This Article uses detailed data on hundreds of thousands of misdemeanor cases resolved in Harris County, Texas — the third largest county in the U.S. — to measure the effects of pretrial detention on case outcomes and future crime. We find that detained defendants are 25% more likely than similarly situated releases to plead guilty, 43% more likely to be sentenced to jail, and receive jail sentences that are more than twice as long on average. Furthermore, those detained pretrial are more likely to commit future crime, suggesting that detention may have a criminogenic effect. These differences persist even after fully controlling for the initial bail amount as well as detailed offense, demographic, and criminal history characteristics. Use of more limited sets of controls, as in prior research, overstates the adverse impacts of detention. A quasi-experimental analysis based upon case timing confirms that these differences likely reflect the casual effect of detention. These results raise important constitutional questions, and suggest that Harris County could save millions of dollars a year, increase public safety, and reduce wrongful convictions with better pretrial release policy.
In other words, when you lock people up before trial they lose their jobs and are more likely to get a record so pretrial detention severs attachments to civil life and increases attachments to criminal life with the end result being increased crime. Makes sense!
What’s frustrating is that both of these papers are good–they have a plausible theory and sound research design–yet they reach opposite conclusions! To be sure, the time periods, places, people and exact experiment are different so both papers could be true. From the policy maker’s perspective, however, the fact that both papers could be true only adds to the difficulty of using academic evidence to make policy.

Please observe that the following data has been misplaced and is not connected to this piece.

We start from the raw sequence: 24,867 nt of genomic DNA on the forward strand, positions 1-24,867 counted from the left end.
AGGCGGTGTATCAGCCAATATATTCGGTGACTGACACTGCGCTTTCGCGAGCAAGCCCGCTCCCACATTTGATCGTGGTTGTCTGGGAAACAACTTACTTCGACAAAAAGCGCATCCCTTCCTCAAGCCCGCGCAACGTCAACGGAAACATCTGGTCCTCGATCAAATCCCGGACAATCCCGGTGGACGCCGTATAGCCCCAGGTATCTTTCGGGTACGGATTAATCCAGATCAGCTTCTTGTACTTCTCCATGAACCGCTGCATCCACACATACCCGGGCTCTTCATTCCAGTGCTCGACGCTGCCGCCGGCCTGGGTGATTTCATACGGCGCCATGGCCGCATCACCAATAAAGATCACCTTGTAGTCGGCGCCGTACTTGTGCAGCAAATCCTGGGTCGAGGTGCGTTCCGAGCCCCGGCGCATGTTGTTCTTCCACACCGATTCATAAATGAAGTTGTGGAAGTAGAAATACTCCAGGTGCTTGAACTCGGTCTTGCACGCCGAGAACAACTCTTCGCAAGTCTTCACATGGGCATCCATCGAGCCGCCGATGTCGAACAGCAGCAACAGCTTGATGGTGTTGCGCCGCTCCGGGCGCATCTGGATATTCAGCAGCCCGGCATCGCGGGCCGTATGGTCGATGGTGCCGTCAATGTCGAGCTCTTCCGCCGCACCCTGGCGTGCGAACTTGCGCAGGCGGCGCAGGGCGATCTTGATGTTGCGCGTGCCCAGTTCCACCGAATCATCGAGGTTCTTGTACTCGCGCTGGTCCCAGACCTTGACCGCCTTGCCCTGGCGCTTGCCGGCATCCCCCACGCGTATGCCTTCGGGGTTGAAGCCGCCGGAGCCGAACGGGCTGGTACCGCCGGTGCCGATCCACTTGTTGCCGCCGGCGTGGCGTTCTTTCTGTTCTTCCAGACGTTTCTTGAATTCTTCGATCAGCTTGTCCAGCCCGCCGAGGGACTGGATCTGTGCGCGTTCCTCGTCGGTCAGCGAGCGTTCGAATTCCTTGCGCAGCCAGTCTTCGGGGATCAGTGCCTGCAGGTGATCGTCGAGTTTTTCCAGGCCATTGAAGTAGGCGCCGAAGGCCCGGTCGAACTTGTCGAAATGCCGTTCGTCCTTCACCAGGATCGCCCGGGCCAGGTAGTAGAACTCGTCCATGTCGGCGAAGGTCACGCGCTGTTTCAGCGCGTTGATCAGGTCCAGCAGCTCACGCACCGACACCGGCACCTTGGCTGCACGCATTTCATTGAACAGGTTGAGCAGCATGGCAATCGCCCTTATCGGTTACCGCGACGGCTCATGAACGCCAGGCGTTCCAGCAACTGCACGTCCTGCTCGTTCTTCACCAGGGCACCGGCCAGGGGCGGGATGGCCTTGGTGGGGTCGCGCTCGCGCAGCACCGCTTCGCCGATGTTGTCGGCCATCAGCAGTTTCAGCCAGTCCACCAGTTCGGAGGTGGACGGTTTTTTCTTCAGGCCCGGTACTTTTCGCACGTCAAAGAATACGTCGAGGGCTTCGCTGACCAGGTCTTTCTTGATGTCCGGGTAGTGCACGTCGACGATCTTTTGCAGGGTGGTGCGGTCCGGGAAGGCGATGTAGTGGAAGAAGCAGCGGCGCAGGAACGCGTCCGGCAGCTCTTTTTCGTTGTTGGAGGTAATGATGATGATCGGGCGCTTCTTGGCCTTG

…there were at least two instances in which top officials tried to slow, or undermine, the president’s nuclear authority.
The first came in October 1969, when the president ordered Melvin R. Laird, his secretary of defense, to put American nuclear forces on high alert to scare Moscow into thinking the United States might use nuclear arms against the North Vietnamese.
Scott D. Sagan, a nuclear expert at Stanford University and the author of “The Limits of Safety,” a study of nuclear accidents, said Mr. Laird tried to ignore the order by giving excuses about exercises and readiness, hoping that the president who sometimes embraced the “madman theory” — let the world think that you are willing to use a weapon — would forget about his order.
But Nixon persisted. Dr. Sagan reports that during the operation, code-named Giant Lance, one of the B-52 bombers carrying thermonuclear arms came dangerously close to having an accident.
Then, in 1974, in the last days of the Watergate scandal, Mr. Nixon was drinking heavily and his aides saw what they feared was a growing emotional instability. His new secretary of defense, James R. Schlesinger, himself a hawkish Cold Warrior, instructed the military to divert any emergency orders — especially one involving nuclear weapons — to him or the secretary of state, Henry A. Kissinger.
It was a completely extralegal order, perhaps mutinous. But no one questioned it.
Addendum: Here is a 2008 Alex post on the same.